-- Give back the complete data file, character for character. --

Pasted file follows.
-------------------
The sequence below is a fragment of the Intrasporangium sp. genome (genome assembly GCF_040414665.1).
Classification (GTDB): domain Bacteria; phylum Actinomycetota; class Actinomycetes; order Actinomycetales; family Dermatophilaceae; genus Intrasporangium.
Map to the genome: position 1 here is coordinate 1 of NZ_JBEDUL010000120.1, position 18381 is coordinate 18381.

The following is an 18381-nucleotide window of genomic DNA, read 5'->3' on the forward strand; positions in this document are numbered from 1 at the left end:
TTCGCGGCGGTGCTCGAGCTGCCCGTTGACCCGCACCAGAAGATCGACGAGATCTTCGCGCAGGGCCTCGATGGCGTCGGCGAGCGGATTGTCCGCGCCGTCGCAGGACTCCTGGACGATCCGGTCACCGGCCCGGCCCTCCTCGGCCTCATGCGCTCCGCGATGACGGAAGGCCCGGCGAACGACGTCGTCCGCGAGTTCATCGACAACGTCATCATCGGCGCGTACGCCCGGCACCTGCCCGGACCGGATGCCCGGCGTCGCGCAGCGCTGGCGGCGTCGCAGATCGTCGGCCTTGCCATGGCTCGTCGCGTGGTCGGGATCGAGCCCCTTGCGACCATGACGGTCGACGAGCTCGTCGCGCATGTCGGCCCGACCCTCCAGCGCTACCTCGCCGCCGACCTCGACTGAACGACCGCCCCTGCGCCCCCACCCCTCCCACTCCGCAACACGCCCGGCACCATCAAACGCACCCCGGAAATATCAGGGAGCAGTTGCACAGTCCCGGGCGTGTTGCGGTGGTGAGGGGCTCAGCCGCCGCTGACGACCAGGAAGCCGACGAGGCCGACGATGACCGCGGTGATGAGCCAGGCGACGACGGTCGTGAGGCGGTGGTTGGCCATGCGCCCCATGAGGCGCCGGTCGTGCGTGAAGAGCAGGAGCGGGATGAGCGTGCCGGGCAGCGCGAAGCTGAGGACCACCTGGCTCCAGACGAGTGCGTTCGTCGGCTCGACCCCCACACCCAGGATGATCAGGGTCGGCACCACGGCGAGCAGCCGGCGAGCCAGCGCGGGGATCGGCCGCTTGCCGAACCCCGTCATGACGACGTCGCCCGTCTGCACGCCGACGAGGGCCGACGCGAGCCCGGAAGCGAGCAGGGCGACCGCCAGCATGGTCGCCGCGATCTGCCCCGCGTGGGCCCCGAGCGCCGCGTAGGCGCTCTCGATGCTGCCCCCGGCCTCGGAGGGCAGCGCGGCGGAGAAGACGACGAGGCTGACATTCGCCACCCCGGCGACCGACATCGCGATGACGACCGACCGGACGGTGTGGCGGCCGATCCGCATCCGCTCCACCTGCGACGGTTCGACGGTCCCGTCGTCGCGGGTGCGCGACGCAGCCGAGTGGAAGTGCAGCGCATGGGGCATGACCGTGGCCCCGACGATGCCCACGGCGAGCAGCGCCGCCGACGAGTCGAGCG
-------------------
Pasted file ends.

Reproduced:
The sequence below is a fragment of the Intrasporangium sp. genome (genome assembly GCF_040414665.1).
Classification (GTDB): domain Bacteria; phylum Actinomycetota; class Actinomycetes; order Actinomycetales; family Dermatophilaceae; genus Intrasporangium.
Map to the genome: position 1 here is coordinate 1 of NZ_JBEDUL010000120.1, position 18381 is coordinate 18381.

The following is an 18381-nucleotide window of genomic DNA, read 5'->3' on the forward strand; positions in this document are numbered from 1 at the left end:
TTCGCGGCGGTGCTCGAGCTGCCCGTTGACCCGCACCAGAAGATCGACGAGATCTTCGCGCAGGGCCTCGATGGCGTCGGCGAGCGGATTGTCCGCGCCGTCGCAGGACTCCTGGACGATCCGGTCACCGGCCCGGCCCTCCTCGGCCTCATGCGCTCCGCGATGACGGAAGGCCCGGCGAACGACGTCGTCCGCGAGTTCATCGACAACGTCATCATCGGCGCGTACGCCCGGCACCTGCCCGGACCGGATGCCCGGCGTCGCGCAGCGCTGGCGGCGTCGCAGATCGTCGGCCTTGCCATGGCTCGTCGCGTGGTCGGGATCGAGCCCCTTGCGACCATGACGGTCGACGAGCTCGTCGCGCATGTCGGCCCGACCCTCCAGCGCTACCTCGCCGCCGACCTCGACTGAACGACCGCCCCTGCGCCCCCACCCCTCCCACTCCGCAACACGCCCGGCACCATCAAACGCACCCCGGAAATATCAGGGAGCAGTTGCACAGTCCCGGGCGTGTTGCGGTGGTGAGGGGCTCAGCCGCCGCTGACGACCAGGAAGCCGACGAGGCCGACGATGACCGCGGTGATGAGCCAGGCGACGACGGTCGTGAGGCGGTGGTTGGCCATGCGCCCCATGAGGCGCCGGTCGTGCGTGAAGAGCAGGAGCGGGATGAGCGTGCCGGGCAGCGCGAAGCTGAGGACCACCTGGCTCCAGACGAGTGCGTTCGTCGGCTCGACCCCCACACCCAGGATGATCAGGGTCGGCACCACGGCGAGCAGCCGGCGAGCCAGCGCGGGGATCGGCCGCTTGCCGAACCCCGTCATGACGACGTCGCCCGTCTGCACGCCGACGAGGGCCGACGCGAGCCCGGAAGCGAGCAGGGCGACCGCCAGCATGGTCGCCGCGATCTGCCCCGCGTGGGCCCCGAGCGCCGCGTAGGCGCTCTCGATGCTGCCCCCGGCCTCGGAGGGCAGCGCGGCGGAGAAGACGACGAGGCTGACATTCGCCACCCCGGCGACCGACATCGCGATGACGACCGACCGGACGGTGTGGCGGCCGATCCGCATCCGCTCCACCTGCGACGGTTCGACGGTCCCGTCGTCGCGGGTGCGCGACGCAGCCGAGTGGAAGTGCAGCGCATGGGGCATGACCGTGGCCCCGACGATGCCCACGGCGAGCAGCGCCGCCGACGAGTCGAGCG